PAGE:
Food and culture are inseparable in Asia. An appreciation of good food is an unmistakable sign of culture.
So it wasn't just greed and appetite which has taken me back to Asia twice this year but the search for 'culture'.
And it's in evidence everywhere, particularly in China. People are always eating. Travelling there on our own, with neither language nor guide sent the other three senses - sight, smell and taste, into overdrive. In restaurants I walked round the tables looking at what appealed on the plates and, where possible, went into the kitchens to see what other ingredients might be available. The results caused some amusement from the staff, some fantastic tastes and some rather strange ones.
Walking the streets and markets was the most interesting. The range and quality of produce was amazing, considering we were there in winter. We'd been given dire warnings of having to subsist on a diet of cabbage and were delighted to find young peas, broad beans, lots of different spinach types, amazing fungi and loads of fruits.
The markets of Kunming (southern China, capital of Yunan Province) and of Chengdu (middle China, capital of Szechuan Province) were very good although everything pales into insignificance (as do the prices) compared with Hong Kong's markets. The quality, presentation and extraordinary freshness of produce there ( the fish leap off the merchant's cleaning board out into the aisles) are amongst the reasons why Hong Kong is one of the world's great culinary Mecca's. Big business and its spending power is another.
Vietnam is much poorer and whilst there are good markets in the cities, the poverty in the provinces is disturbing. But on the streets everywhere the mass of people are moving, usually on bikes, but rarely seen eating.
But in Hanoi there are street cafes which serve good coffee and you can buy crusty baguettes, all part of the strong vestiges of French culture. We travelled north of Hanoi to SaPa which had been cultivated by the French as a hill station in the 1930's. After heavy fighting in 1979 only ten of the original French buildings remain intact.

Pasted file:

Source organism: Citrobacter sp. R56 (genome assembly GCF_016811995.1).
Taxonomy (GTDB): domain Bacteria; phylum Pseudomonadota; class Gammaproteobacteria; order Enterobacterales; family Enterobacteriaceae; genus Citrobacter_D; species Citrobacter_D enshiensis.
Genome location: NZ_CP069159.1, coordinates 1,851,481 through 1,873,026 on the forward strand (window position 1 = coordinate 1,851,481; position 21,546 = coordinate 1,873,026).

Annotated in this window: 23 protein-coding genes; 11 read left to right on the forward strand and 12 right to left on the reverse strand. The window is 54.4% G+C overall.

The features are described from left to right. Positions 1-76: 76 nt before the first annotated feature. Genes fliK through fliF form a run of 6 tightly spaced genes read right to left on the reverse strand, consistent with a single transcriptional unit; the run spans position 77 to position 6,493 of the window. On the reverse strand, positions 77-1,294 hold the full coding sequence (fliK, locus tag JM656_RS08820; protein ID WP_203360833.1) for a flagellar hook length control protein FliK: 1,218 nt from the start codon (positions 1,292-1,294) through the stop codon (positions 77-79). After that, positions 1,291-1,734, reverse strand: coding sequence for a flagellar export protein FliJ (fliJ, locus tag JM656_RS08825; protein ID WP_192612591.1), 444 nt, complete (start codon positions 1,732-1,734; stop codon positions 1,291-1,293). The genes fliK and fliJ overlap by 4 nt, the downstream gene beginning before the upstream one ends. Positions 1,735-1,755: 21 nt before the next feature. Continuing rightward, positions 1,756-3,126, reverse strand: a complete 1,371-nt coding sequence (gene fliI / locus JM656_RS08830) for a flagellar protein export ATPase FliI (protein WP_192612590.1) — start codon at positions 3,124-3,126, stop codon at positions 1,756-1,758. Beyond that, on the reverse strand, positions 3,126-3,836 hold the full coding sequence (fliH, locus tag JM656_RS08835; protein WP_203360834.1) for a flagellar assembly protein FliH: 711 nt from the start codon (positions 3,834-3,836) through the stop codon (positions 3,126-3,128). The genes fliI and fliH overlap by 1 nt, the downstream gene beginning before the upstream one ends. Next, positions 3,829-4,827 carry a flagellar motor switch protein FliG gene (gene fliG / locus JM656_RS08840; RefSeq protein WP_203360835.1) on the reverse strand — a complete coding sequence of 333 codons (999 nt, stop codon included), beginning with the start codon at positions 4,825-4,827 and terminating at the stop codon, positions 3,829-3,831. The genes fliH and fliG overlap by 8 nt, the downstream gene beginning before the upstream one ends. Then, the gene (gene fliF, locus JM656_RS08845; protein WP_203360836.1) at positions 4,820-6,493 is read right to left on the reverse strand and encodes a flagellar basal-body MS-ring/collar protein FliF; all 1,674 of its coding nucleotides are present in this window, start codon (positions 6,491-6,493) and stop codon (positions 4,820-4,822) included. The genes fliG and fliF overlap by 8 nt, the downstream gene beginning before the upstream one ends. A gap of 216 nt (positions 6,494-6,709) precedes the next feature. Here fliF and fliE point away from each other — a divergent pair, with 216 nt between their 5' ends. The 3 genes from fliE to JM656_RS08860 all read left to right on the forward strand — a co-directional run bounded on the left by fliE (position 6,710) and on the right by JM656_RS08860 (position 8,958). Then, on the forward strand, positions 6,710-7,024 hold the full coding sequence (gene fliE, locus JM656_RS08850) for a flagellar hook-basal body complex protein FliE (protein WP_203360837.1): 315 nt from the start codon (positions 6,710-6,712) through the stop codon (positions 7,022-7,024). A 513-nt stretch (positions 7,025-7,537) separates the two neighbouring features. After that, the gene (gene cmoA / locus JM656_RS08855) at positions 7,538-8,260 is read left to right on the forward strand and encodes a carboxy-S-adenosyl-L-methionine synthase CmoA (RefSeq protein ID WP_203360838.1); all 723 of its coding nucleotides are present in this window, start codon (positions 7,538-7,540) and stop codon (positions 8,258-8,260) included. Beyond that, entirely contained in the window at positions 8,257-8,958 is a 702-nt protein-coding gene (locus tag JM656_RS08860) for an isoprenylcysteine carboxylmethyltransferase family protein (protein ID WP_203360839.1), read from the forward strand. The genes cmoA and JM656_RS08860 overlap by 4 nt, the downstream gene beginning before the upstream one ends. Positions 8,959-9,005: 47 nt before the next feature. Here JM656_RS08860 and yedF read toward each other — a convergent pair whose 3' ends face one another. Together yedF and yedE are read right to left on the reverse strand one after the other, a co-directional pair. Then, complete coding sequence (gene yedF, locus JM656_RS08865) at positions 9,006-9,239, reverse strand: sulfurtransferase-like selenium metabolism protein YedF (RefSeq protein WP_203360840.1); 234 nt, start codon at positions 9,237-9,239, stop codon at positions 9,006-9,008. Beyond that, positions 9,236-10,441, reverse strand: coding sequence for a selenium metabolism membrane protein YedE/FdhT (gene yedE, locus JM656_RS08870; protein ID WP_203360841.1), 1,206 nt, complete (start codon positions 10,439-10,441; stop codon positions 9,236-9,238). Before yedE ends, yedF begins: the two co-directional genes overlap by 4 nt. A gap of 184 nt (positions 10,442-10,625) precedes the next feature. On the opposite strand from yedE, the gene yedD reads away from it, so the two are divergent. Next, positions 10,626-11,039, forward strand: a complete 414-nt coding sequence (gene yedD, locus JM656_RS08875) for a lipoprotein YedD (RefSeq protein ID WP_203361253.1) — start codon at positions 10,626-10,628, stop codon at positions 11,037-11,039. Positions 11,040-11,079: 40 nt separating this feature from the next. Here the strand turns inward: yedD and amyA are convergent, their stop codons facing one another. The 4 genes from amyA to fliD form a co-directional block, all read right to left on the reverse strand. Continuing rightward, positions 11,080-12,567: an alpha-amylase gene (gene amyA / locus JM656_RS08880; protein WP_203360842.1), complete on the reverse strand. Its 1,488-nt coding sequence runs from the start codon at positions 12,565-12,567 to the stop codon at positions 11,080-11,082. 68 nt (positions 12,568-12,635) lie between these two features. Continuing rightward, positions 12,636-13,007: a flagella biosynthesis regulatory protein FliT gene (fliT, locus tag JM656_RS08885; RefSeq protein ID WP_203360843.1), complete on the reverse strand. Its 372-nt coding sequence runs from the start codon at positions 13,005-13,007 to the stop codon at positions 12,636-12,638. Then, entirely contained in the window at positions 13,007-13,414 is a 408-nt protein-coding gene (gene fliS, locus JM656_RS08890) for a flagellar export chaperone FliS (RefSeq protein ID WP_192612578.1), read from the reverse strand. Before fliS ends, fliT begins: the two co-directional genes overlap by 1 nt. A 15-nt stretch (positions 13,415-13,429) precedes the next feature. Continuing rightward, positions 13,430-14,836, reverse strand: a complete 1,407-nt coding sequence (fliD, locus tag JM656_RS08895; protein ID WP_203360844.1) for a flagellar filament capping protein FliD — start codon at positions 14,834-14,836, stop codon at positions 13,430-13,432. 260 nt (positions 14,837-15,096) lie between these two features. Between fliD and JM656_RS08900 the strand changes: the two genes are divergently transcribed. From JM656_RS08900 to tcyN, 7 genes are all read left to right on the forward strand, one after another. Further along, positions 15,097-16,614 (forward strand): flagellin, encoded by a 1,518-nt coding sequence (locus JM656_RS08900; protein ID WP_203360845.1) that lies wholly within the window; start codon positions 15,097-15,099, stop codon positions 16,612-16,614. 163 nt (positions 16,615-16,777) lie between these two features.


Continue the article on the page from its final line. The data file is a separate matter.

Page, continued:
What took us there and is attracting tourists to travel over the very rough roads (350 kilometres in 10 hours) is the weekend markets when the minority tribes come to town to sell clothes and jewellery.
We also travelled south to the beautiful coastal village of Hoian, once famous as a port with Japanese and Portuguese traders. It is uniquely and wonderfully preserved, the same families have lived in the same houses for eight generations. The women of Hoian do everything. The visual image is of their conical hat. The market is by the water next to the wharves. They sell the produce in the market and they determine the price of the day's catch at the fish market. The men take the big boats out to deep waters, the women paddle out to transfer the catch then clean and gut the fish and sell it. The owner of the best restaurant in town, the eccentric but charming, Cafe des Amis, goes to inspect the fish but then sends his wife to do the transaction. The women are too tough for him to deal with .